Isolated to scattered power outages are possible, but this is storm system will not pack the punch of the June 29, 2012 derecho. In addition to gusty winds, isolated flash flooding is possible.

The time window for the heaviest rain and strongest winds spans from 3 p.m. to 7 p.m. from west to east in the D.C. area (probably 4-6 p.m. or so around the beltway). However, additional rain showers and gusty winds are likely to continue for several hours beyond that. More details: Squall line poses heavy rain and strong wind risk tonight for Washington, D.C. area

Previous updates (no longer current)

3:50 p.m. update:Gusty showers continue , mainly north of the beltway and extending southwest into Loudoun county. Some showers developing southwest of town are headed into Fairfax county and may dampen the District in the next hour. We still have no reports of severe weather and are not expecting a widespread severe outbreak. However, winds are likely to increase this evening as the front draws closer and rains will also gradually increase in coverage.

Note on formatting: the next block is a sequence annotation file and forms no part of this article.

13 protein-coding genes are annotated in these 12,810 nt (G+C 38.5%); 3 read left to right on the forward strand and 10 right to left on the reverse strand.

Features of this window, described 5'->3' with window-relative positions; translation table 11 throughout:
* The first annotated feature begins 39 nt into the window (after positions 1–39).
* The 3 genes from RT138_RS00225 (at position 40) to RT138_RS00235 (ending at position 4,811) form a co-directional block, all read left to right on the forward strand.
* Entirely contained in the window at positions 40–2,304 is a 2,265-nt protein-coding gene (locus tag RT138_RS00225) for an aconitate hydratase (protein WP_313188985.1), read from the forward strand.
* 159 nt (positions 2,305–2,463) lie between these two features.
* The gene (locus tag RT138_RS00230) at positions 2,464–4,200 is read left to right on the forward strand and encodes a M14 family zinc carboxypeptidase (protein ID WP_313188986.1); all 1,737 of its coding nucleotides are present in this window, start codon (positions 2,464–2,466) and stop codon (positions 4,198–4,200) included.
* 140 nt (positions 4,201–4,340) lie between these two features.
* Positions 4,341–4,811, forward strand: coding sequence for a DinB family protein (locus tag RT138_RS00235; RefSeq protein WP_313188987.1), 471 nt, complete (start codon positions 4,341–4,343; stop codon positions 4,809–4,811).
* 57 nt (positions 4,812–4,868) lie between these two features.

3:30 p.m. update: A wind advisory has been issued through 6 a.m. for sustained winds of 25 to 35 mph and gusts up to 45 to 50 mph. These winds are associated as much with the incoming front as they are with any gusts associated showers moving through. Isolated power outages could result.

3:15 p.m. update: The National Weather Service has reduced the odds of damaging winds associated with storms from 30 percent to 15 percent (within 25 miles of a point) in the D.C. metro area.

3:10 p.m. update: Line of showers/storms stretches from northern Baltimore county through western Montgomery and central Loudoun counties and and to the southwest. Still no reports of severe weather, but the northern half of the line could generate gusts over 40 mph.

Showers/storms should edge closer to the immediate D.C. area (inside the beltway) in the next hour, with activity favored around 5 p.m. or so. This estimate may need to be refined depending on how showers/storms evolve.